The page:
Letterman interviewed the surviving Beatles together, yesterday at the Ed Sullivan Theater.
On February 9, 1964, The Beatles took the stage at the Ed Sullivan Theater, changing music and fandom forever. To celebrate the 50th anniversary of the historic television appearance, artists like Sting, Lenny Kravitz and the […]
Don’t call it a COMEBACK–LL’s words, not mine. And since he’s hosting the Grammys yet again, he’s not gonna call it a Beatles REUNION, either.
It’s a tradition as old as the Johnny Carson show: Most nights, since 1966, bands big and small play on the national stage of late night television.
After more than three decades together, synth-pop pioneers Depeche Mode are excited as ever to unveil new music.
One night before the Rolling Stones take the stage at the 12.12.12 concert, Mick Jagger visited Late Show With David Letterman to give the Top Ten List. His list included “Nobody wants to hear anything from your new album!” (Advice that Jagger probably doesn’t take too seriously: both of the band’s new songs, “Doom And Gloom” and “One More Shot” have made the band’s setlist at their recent shows.)
The Rolling Stones have been added to New York City’s 12.12.12 concert taking place next week (on, as it’s name suggests, December 12). Dubbed “The Concert For Sandy Relief,” the show, which takes place at Madison Square Garden, will raise money to help provide assistance to the millions of people throughout the tri-state area who have been affected by Hurricane Sandy.
Letterman was clearly unaware of Page and Jones’ histories as session musicians before they formed Zeppelin, so Plant pointed that they’d both played on a lot of records, and joked that during that time he was working “on the blacktop” and John Bonham was stealing cars. Letterman’s response: “And had you mentioned the part about stealing cars to the Kennedy Center people?”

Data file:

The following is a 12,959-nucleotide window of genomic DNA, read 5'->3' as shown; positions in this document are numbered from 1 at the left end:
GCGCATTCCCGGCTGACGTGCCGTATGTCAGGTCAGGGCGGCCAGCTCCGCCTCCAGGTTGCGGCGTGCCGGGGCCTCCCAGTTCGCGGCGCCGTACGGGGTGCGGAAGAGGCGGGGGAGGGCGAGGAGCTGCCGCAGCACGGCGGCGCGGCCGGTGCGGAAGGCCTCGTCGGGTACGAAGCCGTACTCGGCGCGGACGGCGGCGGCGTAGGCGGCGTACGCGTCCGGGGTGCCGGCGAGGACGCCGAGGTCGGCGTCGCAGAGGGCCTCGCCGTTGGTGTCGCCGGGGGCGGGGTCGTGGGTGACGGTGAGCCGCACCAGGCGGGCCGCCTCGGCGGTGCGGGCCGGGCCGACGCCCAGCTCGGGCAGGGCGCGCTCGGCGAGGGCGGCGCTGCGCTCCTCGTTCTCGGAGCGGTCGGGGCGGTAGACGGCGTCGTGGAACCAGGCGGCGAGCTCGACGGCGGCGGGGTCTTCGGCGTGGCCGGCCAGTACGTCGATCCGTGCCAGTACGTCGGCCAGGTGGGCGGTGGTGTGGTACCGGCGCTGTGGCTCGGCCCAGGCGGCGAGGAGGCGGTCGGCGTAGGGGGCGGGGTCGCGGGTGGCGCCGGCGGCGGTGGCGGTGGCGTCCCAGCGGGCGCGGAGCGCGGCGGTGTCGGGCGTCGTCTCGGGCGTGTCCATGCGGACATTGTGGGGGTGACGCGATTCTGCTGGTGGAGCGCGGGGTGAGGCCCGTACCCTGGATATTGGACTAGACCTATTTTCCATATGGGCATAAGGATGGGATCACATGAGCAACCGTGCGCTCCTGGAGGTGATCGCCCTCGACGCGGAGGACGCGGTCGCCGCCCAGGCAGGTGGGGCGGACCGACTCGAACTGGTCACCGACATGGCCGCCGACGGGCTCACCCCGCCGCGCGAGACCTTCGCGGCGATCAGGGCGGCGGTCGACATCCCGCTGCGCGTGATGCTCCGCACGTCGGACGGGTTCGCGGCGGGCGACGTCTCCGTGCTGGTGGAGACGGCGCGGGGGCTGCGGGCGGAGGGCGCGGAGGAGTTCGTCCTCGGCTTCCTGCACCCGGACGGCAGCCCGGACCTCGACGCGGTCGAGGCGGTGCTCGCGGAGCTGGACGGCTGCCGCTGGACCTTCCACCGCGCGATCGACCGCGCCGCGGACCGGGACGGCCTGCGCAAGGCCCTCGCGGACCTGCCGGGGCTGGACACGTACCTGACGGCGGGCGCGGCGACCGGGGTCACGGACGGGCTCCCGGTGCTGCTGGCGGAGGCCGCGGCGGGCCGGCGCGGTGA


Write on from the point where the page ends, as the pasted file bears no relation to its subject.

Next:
Clearly, it was a departure for the Kennedy Center Honors. Now in it’s 35th year, the ceremony started out by paying tribute to cultural icons like Fred Astaire, Ella Fitzgerald and Tennessee Williams. In recent years, rock has been represented more and more at this prestigious event, with Paul McCartney, Pete Townshend, Roger Daltrey, Elton John and Bruce Springsteen all collecting the Kennedy Center medallion. But past ceremonies probably never got as loud as this year’s.
The Robert Plant/Jimmy Page/John Paul Jones “reunion” will last at least one more day: Plant, Page and Jones will be visiting fellow Kennedy Center honoree David Letterman less than 24 hours after The Kennedy Center Honors, as they appear on “Late Show With David Letterman” Monday night.